MADISON TOWNSHIP, Ohio — Faculty and staff at Madison Local Schools convened Tuesday to plan how to reopen the district’s schools and make everyone feel safe again, after a student opened fire in the cafeteria late Monday morning.
Teachers remained calm and remembered their training Monday when, deputies said, 14-year-old eighth grader Austin Hancock fired a .380 caliber gun, shooting two fellow students and injuring two more.
But underneath their professional and collected demeanors, staff members said their emotions ran the gamut.
Staff arrived at the high school building around 10:00 a.m. Tuesday, recalling the harrowing experience from less than a day before.
“It was pretty chaotic when the call came over the intercom,” said Bob Evick, a teacher and baseball coach at the high school. “Just felt a little different this time. We felt that this time maybe it was a real drill and it didn’t take long to realize that it was.”
Evick said his students immediately executed the active shooter plan they had practiced many times.
“Absolutely, there was a little bit of fear, apprehension, we all wanted to know what was going on,” he said. “But (the students) did great as far as keeping themselves under control and supporting each other.”
For kindergarten teacher Alyssa Elliot, things were a little different.
“It was worrisome,” she said. “It was scary, but we all did a very good job and we hid in our classrooms and kept everything locked up. We did what we had to do.”
Telling high school students what’s going on is one thing, but what do you say to children that young?
“Just tell them that there’s a bad person in our school, and we’re taking care of it, and you don’t have to worry about it,” she said. “You’re locked up in your classroom and you’re safe.”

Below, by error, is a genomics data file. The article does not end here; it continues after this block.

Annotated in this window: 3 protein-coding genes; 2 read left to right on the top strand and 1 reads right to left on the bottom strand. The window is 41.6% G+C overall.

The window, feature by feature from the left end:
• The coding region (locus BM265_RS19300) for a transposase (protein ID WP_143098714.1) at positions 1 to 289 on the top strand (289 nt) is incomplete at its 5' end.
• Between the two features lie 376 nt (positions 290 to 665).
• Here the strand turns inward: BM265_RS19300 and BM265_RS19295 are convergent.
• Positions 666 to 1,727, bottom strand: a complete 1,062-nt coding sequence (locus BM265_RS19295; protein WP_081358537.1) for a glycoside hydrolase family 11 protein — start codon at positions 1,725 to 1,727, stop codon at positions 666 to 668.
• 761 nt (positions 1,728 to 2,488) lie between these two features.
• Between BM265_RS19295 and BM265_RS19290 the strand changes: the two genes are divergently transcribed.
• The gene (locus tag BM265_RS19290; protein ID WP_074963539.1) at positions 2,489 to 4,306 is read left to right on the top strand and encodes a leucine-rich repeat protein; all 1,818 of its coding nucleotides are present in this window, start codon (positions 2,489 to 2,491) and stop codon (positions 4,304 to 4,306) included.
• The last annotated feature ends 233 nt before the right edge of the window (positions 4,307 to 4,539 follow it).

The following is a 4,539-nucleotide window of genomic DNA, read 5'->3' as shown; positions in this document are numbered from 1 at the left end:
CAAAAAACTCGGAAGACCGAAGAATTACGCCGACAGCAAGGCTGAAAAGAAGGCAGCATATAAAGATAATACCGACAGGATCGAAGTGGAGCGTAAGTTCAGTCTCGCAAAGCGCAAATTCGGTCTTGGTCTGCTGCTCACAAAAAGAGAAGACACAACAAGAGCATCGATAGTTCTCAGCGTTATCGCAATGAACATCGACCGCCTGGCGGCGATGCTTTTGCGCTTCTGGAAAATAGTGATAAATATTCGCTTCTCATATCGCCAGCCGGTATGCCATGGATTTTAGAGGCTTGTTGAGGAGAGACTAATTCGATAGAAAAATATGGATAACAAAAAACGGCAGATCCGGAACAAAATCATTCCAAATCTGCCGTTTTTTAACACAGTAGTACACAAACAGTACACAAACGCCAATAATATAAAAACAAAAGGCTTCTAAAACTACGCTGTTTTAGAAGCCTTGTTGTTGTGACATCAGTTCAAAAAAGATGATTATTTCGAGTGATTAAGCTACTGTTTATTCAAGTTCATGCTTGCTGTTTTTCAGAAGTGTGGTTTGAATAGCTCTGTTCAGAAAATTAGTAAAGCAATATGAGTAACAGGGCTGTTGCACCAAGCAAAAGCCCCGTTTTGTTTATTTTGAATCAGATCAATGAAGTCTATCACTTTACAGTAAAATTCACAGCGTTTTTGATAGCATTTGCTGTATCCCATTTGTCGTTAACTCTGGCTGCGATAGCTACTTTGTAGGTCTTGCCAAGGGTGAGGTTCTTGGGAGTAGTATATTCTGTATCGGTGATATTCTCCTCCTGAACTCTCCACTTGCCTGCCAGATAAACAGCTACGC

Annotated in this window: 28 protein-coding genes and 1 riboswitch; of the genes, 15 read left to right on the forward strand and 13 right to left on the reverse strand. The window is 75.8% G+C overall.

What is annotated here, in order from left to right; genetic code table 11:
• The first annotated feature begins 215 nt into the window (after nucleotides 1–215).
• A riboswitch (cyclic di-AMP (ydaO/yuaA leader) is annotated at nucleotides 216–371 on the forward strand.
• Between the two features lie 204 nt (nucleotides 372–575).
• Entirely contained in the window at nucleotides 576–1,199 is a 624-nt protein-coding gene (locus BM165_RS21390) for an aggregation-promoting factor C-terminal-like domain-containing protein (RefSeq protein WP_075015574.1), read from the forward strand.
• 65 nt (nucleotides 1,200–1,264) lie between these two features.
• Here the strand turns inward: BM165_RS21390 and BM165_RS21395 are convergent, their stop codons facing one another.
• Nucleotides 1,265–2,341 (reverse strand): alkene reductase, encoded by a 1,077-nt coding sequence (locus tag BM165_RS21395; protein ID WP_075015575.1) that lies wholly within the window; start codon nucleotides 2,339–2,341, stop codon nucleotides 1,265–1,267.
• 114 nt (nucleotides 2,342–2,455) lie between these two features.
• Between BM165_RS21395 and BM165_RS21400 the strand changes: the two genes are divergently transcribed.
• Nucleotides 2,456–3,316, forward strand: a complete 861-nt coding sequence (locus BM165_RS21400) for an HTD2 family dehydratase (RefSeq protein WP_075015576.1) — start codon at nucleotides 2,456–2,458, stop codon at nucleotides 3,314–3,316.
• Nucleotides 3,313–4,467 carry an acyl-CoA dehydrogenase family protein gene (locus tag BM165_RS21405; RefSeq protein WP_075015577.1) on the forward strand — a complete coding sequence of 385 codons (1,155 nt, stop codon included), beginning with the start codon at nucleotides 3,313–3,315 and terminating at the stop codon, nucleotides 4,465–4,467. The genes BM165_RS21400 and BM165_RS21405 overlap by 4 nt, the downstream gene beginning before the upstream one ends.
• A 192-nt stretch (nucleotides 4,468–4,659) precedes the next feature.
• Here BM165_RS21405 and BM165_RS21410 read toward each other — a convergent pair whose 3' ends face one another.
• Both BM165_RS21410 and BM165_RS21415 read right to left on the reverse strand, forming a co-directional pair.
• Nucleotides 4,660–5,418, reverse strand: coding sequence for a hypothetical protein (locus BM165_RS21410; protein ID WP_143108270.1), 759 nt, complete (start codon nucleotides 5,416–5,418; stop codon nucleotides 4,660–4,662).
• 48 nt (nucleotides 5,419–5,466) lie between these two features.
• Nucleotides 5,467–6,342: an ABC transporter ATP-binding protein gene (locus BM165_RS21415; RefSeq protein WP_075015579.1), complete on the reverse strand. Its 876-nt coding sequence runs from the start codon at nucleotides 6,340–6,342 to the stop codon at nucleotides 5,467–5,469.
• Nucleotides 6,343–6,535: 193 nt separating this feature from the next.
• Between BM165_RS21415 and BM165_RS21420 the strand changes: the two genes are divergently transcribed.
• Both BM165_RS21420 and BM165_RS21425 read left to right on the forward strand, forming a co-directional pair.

In the hours following Monday’s incident, A.J. Huff, the district’s coordinator of school and community relations, applauded the staff and students’ response as “calm, collected, quiet.”
Madison Local Schools Superintendent Curtis Philpot echoed Huff’s thoughts Tuesday, saying, “Our response was definitely on the mark and things went as well as they could under the circumstances. I definitely want to praise them — our entire community for their support, as well as our neighboring school districts… It certainly meant a lot to us.”
Philpott said a crisis response team was also on site Tuesday to speak with any staff needing counseling.
“Our discussion (Tuesday) is about moving forward from this,” Philpot said. “That’s our focus, is how do we move forward and those steps to move forward.”
The crisis response team will also be available when students return to school on Wednesday. Philpot said additional support will be available in the cafeteria area.
Staff members planned an open house for students and their families Tuesday evening to help ease students back into some sense of comfort before classes resume Wednesday morning. Philpot said teachers will greet students at the doors as they arrive Wednesday morning.